After winning the Nobel Prize and returning home to New York from Stockholm, revered scientist Jeremy Spensser (Martin) is struck and killed at the airport. Before his body is lowered into the ground, his distraught scientist father, William (Dracula's Daughter's Kruger), removes his son's brain and keeps it functioning in his laboratory with plans to encase it in a robotic body to continue his son's good work, which included an end to world famine. William's other son, Henry (Baragrey), helps in the procedure to bring Jeremy's intellect back to life, resulting in a massive robotic creature with glowing eyes. As time passes, the reborn Jeremy becomes increasingly unhinged by his lack of a human body as well as a shocking personal revelation that sends him on a citywide rampage of death.
While the basic story of this film sounds like another riff on the "man should not tread into God's domain" trope of most '50s sci-fi films, The Colossus of New York has enough odd twists of its own to stand out from the pack. The colossus itself is a memorably alien creation, with clunky metallic boots and a processed voice amplifying the theme of a consciousness becoming increasingly disconnected from its vessel. This one made a strong impression on kids back in the '50s, no doubt due to the touching yet disturbing presence of Jeremy's own son in the mix as well as a strangely stylized (most likely budget-imposed) and minimalist final showdown at the United Nations.
In an especially unusual move for the time, the film doesn't really attempt to point the finger of blame at any of its characters, not even William (someone who would normally die screaming under those death rays). It's not perfect by any means, but there's more than enough here to make this a fascinating, entertaining entry in the much-loved cycle of '50s sci-fi favorites. Director Eugène Lourié may have worked far more in Hollywood as an art director, but with this film, The Beast from 20,000 Fathoms, and Gorgo, he earned a place in the hearts of monster fans for an entire generation.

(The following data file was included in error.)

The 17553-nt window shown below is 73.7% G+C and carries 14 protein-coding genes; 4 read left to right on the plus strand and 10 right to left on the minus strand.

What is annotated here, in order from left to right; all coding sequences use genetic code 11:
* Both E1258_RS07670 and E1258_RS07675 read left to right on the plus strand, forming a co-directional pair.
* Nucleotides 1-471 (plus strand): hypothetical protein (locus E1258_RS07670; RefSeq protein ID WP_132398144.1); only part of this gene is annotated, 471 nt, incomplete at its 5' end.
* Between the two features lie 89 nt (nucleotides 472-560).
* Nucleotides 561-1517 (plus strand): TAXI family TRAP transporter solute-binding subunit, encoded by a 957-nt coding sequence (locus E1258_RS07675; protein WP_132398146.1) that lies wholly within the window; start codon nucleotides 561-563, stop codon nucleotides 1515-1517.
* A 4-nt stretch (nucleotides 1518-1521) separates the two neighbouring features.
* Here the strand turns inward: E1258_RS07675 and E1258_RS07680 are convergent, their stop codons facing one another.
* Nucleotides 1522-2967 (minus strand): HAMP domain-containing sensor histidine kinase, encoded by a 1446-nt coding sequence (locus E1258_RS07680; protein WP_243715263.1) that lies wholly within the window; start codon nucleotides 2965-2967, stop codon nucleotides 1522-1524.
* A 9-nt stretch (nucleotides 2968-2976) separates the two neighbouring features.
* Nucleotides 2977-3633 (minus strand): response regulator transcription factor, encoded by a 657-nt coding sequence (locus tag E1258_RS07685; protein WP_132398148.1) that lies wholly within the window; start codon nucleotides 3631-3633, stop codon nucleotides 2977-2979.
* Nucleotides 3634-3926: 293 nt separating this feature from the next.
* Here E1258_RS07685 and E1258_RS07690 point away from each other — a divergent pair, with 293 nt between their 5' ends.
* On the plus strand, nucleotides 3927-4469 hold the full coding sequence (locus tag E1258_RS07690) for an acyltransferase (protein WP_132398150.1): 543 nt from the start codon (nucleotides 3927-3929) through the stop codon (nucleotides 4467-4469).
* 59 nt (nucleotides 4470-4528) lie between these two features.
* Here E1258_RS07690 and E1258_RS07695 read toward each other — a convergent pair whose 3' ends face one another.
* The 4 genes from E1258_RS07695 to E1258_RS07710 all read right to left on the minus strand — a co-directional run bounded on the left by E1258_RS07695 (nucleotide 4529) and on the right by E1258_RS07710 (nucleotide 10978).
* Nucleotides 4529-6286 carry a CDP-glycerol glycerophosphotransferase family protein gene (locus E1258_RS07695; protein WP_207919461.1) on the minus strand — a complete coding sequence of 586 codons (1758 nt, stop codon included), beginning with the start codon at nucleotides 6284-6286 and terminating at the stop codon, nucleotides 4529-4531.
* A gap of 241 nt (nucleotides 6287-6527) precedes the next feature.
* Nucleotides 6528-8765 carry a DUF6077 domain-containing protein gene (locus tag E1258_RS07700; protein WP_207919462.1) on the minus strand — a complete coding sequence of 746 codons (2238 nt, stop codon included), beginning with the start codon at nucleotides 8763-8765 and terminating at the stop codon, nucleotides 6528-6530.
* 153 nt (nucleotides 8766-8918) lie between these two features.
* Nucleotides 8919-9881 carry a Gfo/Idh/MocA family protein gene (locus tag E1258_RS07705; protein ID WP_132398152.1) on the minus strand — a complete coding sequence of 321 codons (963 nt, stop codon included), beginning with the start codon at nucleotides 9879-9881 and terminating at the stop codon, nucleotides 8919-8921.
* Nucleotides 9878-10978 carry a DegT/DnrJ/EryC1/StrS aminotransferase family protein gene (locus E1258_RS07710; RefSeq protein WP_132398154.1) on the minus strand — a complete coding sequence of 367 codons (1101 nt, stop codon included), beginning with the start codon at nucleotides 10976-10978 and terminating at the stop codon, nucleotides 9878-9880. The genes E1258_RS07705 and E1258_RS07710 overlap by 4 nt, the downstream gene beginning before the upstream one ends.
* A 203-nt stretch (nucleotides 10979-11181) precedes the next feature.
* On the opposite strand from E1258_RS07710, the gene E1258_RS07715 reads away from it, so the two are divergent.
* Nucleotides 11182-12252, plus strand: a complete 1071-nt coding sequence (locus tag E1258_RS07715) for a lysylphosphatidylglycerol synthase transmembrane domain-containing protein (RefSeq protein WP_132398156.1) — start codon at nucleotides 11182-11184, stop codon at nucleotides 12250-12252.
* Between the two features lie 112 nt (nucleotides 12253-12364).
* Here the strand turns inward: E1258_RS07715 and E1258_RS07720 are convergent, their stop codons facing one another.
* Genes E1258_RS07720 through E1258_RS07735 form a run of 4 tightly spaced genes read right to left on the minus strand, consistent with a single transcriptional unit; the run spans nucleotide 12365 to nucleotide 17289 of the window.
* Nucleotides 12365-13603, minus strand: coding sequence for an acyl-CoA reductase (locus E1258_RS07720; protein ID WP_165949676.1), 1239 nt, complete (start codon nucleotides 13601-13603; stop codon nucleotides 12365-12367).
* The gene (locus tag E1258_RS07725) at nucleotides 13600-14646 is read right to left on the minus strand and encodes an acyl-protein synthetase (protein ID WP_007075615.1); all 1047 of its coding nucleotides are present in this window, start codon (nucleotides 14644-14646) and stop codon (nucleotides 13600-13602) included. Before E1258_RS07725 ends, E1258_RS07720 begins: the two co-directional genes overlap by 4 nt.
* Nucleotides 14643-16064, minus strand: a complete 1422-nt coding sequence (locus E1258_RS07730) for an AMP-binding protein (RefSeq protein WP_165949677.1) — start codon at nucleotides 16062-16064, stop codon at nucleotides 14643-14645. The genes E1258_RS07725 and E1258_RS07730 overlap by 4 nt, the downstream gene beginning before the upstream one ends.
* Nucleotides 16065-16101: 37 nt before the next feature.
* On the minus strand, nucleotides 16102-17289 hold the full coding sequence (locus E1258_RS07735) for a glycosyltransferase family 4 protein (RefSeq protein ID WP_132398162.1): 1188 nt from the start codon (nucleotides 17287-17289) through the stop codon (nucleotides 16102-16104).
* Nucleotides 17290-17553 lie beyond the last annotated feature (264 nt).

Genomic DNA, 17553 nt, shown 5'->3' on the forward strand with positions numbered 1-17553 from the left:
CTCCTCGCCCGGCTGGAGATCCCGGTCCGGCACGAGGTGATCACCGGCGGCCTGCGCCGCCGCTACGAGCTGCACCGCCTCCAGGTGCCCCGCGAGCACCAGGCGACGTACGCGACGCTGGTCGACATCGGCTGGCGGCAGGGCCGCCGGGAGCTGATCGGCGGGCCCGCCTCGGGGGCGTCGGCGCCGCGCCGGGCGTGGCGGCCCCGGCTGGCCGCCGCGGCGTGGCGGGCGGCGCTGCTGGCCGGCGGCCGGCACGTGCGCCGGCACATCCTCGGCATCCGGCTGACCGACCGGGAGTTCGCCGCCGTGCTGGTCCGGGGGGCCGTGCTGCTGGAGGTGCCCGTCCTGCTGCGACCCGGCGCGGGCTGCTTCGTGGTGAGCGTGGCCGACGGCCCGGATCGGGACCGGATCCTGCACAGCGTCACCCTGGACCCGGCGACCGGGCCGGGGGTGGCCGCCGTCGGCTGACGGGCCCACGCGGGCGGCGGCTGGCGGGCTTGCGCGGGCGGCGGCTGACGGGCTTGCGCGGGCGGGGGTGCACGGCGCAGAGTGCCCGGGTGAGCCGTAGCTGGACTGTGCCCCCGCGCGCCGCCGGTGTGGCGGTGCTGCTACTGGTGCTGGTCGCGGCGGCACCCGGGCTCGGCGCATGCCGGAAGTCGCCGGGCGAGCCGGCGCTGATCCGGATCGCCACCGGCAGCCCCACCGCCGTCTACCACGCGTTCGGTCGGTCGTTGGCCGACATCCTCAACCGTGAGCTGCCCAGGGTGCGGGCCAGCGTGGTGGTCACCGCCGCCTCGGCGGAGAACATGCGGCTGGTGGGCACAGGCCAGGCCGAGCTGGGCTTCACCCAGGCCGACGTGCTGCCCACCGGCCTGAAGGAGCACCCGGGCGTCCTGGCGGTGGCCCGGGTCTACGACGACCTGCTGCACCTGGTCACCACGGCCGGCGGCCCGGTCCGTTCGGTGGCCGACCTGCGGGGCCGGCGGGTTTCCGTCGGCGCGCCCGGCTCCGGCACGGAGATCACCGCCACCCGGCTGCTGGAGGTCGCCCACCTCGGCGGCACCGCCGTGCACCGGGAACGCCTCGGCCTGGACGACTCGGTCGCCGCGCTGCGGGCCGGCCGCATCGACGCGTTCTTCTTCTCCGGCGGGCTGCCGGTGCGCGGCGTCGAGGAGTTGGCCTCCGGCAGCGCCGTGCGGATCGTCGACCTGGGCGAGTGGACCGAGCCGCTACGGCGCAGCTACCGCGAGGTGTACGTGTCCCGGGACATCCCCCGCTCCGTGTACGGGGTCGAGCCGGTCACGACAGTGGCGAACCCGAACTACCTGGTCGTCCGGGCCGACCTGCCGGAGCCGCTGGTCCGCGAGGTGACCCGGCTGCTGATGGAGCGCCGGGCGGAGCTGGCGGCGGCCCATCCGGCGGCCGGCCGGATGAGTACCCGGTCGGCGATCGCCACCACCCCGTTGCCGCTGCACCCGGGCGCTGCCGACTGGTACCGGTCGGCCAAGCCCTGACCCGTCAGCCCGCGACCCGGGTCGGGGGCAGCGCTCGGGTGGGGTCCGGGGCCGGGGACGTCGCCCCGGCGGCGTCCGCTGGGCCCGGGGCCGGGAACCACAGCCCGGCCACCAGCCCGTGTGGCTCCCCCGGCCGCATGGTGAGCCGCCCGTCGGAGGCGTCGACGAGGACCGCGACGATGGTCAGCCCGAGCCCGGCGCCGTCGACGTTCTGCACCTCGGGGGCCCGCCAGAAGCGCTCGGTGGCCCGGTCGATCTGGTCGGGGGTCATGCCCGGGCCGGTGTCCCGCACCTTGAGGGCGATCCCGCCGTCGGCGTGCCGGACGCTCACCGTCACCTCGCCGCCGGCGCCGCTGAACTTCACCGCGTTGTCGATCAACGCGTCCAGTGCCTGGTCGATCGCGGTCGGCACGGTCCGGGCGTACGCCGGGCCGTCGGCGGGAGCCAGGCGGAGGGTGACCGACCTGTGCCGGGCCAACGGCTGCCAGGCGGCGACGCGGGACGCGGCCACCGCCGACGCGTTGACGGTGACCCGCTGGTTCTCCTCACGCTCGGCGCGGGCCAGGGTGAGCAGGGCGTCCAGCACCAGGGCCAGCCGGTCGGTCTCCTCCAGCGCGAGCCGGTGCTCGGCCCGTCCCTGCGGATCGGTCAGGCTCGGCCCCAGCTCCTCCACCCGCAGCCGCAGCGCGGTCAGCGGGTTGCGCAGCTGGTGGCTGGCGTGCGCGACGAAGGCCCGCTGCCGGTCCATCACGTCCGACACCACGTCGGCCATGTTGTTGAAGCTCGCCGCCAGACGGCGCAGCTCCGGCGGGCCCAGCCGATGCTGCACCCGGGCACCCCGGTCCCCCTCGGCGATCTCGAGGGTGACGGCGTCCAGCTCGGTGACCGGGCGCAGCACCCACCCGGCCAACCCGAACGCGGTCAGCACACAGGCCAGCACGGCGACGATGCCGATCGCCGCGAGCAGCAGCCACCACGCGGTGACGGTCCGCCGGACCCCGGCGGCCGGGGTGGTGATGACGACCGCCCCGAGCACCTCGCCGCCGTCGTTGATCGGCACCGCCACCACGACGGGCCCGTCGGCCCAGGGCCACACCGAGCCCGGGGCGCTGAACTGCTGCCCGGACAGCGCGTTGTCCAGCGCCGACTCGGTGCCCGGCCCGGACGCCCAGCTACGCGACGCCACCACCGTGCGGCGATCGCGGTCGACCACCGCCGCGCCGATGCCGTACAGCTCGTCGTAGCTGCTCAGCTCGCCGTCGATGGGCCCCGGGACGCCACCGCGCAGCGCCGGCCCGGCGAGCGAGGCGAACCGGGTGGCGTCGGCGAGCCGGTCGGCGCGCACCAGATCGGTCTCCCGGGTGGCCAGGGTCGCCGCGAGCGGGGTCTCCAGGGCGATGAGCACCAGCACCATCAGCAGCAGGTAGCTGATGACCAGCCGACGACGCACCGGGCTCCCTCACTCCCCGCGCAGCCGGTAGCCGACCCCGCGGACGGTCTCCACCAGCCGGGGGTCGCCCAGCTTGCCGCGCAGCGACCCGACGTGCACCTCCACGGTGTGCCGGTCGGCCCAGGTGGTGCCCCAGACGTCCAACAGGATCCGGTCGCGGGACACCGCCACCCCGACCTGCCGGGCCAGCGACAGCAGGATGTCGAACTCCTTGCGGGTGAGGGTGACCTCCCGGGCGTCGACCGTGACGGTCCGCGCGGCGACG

The Colossus of New York was released by Paramount the same year as The Space Children, another film by its producer William Alland. Both maintained a strong nostalgic pull on their target audience for decades but were strangely withheld from home video for decades, rarely even appearing on TV (where it usually showed open matte with the compositions thrown way out of whack). The feature-only Blu-Ray from Olive Films (with a DVD option out there as well if you prefer standard def) presents the film in anamorphic widescreen at 1.78:1, slightly opening it up at the top and bottom for visuals that are much more balanced and satisfying. Apart from a few iffy rear projection moments (like the weird rising from New York Harbor sequence), the elements look excellent throughout with about as much depth and clarity as the low-budget original production could allow. The DTS-HD mono track sounds fine as well, perfectly capturing the eccentric cult-favorite score by Nathan Van Cleave.